Monday, June 27, 2011

Various Observational Musings and Cornucopic Dabblings

I sure love me some coffee. Keeping it under 3 cups a day these days though. Not getting out as much on the social scene but still trying to be semi-active and by and large a good bit healthier. Drinking less. Not smoking at all (mostly). Longevity is the key my friends. I miss a lot of folks, but I keep in touch through other means and keep soaking up the sights and sounds. As a result, I'm mostly spending all my saved bar money on records and DVDs. The new pile is high and deep! Trying to work through it inch by inch this Summer and catch up with some promos as well. Many, many amazing releases have passed over my threshold in the last few months, some listed below:

  • MV & EE Country Stash (Three Lobed)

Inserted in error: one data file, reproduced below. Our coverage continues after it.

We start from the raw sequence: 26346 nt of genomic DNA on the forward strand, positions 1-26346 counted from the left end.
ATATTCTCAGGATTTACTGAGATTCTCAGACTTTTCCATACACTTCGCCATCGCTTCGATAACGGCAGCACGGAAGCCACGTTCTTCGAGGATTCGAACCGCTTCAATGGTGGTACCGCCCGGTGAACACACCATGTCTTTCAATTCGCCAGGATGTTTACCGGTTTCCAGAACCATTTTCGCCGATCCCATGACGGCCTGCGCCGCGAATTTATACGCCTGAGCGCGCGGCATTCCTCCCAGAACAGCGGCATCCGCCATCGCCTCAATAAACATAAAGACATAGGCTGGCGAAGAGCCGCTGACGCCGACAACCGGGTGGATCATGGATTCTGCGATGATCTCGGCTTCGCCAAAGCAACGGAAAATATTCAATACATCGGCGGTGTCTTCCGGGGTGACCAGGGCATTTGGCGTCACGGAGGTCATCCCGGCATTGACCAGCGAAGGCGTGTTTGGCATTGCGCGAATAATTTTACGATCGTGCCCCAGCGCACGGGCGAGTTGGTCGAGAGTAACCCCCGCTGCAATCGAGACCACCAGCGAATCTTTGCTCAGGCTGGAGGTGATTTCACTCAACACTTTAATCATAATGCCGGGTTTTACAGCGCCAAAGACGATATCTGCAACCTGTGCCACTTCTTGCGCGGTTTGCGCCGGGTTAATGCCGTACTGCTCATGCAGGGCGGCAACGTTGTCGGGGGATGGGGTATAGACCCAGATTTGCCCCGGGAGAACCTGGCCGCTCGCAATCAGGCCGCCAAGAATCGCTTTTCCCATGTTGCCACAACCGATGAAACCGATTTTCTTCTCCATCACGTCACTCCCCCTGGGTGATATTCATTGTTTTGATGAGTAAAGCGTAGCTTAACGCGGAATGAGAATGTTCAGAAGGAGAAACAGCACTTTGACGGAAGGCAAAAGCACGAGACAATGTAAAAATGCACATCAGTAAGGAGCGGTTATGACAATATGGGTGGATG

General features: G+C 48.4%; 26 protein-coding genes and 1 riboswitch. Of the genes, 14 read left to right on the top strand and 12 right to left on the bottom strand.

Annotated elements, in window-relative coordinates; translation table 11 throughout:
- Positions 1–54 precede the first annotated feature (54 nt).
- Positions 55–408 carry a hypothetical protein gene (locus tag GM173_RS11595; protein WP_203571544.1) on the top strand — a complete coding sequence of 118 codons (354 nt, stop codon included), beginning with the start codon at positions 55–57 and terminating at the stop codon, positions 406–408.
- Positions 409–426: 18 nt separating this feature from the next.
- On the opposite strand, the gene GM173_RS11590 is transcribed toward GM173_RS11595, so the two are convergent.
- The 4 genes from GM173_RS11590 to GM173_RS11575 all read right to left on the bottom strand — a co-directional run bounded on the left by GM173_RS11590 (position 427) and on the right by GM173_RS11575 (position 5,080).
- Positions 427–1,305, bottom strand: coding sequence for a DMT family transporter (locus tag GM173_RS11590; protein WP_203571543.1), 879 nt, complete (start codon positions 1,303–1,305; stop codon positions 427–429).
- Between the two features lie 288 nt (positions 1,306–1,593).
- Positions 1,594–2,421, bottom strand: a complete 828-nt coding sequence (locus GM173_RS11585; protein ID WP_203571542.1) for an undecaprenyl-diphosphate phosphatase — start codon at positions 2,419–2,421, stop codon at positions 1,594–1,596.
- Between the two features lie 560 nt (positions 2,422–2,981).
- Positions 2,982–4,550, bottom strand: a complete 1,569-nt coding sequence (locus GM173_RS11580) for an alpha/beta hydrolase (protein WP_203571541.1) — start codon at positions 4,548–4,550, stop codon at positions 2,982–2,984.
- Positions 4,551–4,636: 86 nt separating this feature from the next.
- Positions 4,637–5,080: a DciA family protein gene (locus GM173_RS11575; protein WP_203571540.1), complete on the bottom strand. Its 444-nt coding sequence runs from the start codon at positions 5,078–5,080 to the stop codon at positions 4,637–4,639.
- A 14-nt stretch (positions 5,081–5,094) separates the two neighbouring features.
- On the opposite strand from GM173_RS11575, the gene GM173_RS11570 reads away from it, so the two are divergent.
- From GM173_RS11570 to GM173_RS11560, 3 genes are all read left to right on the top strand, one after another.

• Matt Valentine What I Became (Woodsist)
  • Woods Sun and Shade (Woodsist)
  • Sagas Between Worlds (Greenup Industries)
  • TV Ghost Mass Dream (In The Red)
  • The Spits Kill the Kool (In The Red)
  • Thee Oh Sees Castlemania (In The Red)
  • Angus Maclise/Tony Conrad Dreamweapon III (Boo-Hooray) LP - a definite highlight of the year so far.
  • Religious Knives Smokescreen (Sacred Bones)
  • Apache Dropout Apache Dropout (Family Vineyard)
  • Umberto Prophecy of the Black Widow (Not Not Fun)
  • Rene Hell The Terminal Symphony (Type)
  • Jerusalem and the Starbaskets Dost (De Stijl)
  • Wet Hair In Vogue Spirit (De Stijl)
  • Parasites of the Western World Parasites of the Western World (De Stijl)
  • Boris Attention Please and Heavy Rocks II (both Sargent House)
  • Group Doueh Beatte Harab and Zayna Jumma (both Sublime Frequencies)
  • Jim O'Rourke Old News #5 (Editions Mego)
  • Seijaku Mail From FUSHITSUSHA and You Should Prepare to Survive Throug Even Anything Happens (Doubtmusic)
  • Psychic Frost Psychic Frost (Deep Water)
  • Evening Fires Holy Ghost Explosion (Deep Water)